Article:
It is graduation season again. It is a time when young students endure just one more final or one last mind-numbing lecture before collecting their degrees and their commencement address.
The commencement speech seldom contains advice that you can actually use. The speaker often receives a generous check for their remarks and they do not want to say anything that might offend someone for fear of being protested, “disinvited,” or blacklisted from future graduation ceremonies.
Since I am not a celebrity, politician or a rich donor, I have very little chance of being invited to a commencement address, much less disinvited. I certainly wouldn’t get paid a large fee to speak to anyone. With that in mind, I think I will give all you recent college grads a few words of advice. My comments are free and they are not designed to please everyone. They are however, from someone who has been there and done that.
If you need to move back home for a while or delay moving out, it’s OK. Millions of others share your plight. If you do though be sure to make your bed and help with the dishes. Offer to pay rent, whether it’s asked or not.
Don’t check your text messages during job interviews. Trust me on this one.
If you’re graduating with significant student loan debt (2011 grads walked away from college owing an average of nearly $27,000), pay it off before you incur more debt. Don’t start your adult life in bondage to creditors. It will set a pattern you might never escape. One of the things that is important is to stay available to God to help others around you when they need it. As long as you are servicing debt, you won’t be fully available to serve Him.
The job market still stinks. I’m sure you have heard about that. The unemployment rate for older teens and post-college 20-somethings hovers around 16%. Don’t lose hope while waiting for your dream job. Any honest work is honorable work in God’s eyes. He will open the right doors in His time if you follow Him. In the meantime, learn everything He wants to teach you while you are where you are right now.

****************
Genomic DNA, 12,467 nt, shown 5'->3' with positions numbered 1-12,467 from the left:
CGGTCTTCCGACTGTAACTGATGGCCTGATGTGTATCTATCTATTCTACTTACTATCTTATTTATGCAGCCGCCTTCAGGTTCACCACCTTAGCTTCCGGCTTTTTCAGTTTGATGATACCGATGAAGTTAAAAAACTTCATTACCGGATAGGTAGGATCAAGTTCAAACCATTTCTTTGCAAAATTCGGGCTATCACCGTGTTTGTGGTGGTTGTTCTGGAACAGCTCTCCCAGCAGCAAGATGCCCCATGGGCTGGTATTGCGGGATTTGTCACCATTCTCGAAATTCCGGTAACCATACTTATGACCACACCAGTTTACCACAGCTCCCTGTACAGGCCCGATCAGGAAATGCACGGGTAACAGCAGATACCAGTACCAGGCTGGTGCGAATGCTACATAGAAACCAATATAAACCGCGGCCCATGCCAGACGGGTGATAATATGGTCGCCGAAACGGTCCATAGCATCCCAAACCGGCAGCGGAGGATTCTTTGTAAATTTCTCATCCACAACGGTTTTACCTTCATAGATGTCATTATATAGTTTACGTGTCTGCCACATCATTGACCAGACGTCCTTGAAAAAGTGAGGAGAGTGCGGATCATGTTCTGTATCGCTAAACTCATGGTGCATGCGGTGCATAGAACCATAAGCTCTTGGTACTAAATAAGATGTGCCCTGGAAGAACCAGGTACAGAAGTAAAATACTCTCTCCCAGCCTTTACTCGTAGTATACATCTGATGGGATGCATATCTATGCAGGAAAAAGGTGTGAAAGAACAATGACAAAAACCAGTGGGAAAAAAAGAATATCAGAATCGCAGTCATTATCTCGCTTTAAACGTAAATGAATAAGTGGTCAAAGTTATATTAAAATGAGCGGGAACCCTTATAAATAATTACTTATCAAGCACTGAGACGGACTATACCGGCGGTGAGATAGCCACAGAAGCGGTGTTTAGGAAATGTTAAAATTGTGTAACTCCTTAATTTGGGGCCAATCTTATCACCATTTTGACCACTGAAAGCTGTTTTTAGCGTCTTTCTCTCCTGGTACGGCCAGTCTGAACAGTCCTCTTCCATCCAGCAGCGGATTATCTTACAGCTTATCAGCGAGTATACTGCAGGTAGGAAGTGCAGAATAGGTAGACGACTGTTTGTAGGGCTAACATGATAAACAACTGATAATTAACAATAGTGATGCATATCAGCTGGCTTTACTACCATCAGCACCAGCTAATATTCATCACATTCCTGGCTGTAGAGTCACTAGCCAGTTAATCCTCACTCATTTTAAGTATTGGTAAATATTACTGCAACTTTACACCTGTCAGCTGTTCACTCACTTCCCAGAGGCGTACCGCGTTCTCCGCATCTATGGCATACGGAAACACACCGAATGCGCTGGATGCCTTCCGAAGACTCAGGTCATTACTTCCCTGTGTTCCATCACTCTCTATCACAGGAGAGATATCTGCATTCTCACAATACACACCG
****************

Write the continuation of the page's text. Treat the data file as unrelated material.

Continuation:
The research about Millennials (the generation born between 1980 and 2000) says you that they want to experience the wider world up close. They want to see it, touch it, and interact with it. Well, now is your opportunity to do just that. Now is the perfect time because you are unfettered by the family and school commitments of the past or the major adult responsibilities that you will face in the future. Go out there and find a place to serve God and others for a year or two, even if it does not specifically contribute to your intended career path.
David Kinnaman, president of the Barna Group, which has exhaustively studied Millennials and their relationship to spiritual life says, “One of the characteristics of Millennial life has become the image of the traveler. They want to wander the world, both in real life and in digital ways. They want to feel untethered. There is a trend among young adults of delaying the pressures of adult life as long as possible; they want to embrace a lifestyle of risk, exploration and unscripted moments.”
Mr. Kinnaman continues, “This transience stands in contrast to the staid, predictable, and often over productive experience that most churches seem to offer. The gap is simple: Millennials are a generation that craves spontaneity, participation, adventure and clan-like relationships, but what they often find in churches are featureless programs and moralistic content. Leaders who hope to alter the spiritual journeys of today’s Millennials need to embrace something of a ‘reverse mentoring’ mindset, allowing the next generation to help lead alongside established leaders. Millennials are more willing to be challenged than most church leaders are willing to challenge them.”
I find those thoughts to be very interesting. Even though Millennials approach things very differently than their elders, I think that their approach deserves a lot of merit of its own. They are our future generation and right or wrong, they will be the ones who influence the future.
If you recognized something of yourself in that generational profile, embrace it. Even if Mom, Dad, and your own internal clock are desperately urging you to get a job and settle down. Don’t wander for the sake of wandering. Wander with a purpose: God’s purpose.
God might lead you to the ends of the earth to proclaim His love to people who have never heard the name of Jesus. He might lead you to serve within walking distance of the street or the church that you grew up in. He might lead you to do both. Just be ready when He asks.